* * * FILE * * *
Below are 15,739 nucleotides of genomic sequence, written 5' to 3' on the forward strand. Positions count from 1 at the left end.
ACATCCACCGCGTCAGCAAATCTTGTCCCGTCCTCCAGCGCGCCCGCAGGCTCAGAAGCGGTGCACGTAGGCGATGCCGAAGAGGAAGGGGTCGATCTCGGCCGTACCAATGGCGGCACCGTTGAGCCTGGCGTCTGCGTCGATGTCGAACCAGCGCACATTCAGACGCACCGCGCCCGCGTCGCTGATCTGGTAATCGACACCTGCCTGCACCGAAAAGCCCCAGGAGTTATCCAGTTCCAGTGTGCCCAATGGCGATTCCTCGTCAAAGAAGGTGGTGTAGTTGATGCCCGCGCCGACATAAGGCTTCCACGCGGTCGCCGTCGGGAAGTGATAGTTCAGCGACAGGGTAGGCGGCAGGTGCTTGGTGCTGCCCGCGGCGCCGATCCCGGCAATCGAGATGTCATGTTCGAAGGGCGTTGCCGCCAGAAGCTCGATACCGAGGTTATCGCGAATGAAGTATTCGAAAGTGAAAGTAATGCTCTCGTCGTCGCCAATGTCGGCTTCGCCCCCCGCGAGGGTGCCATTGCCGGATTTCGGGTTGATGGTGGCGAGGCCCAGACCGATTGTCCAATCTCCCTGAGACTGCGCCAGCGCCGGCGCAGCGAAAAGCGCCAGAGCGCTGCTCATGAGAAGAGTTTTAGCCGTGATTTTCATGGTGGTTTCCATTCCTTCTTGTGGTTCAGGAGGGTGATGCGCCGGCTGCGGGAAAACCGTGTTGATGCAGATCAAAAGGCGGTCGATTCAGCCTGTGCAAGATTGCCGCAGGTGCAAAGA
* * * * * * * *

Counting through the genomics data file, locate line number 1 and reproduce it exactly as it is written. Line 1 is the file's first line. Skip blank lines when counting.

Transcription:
Below are 15,739 nucleotides of genomic sequence, written 5' to 3' on the forward strand. Positions count from 1 at the left end.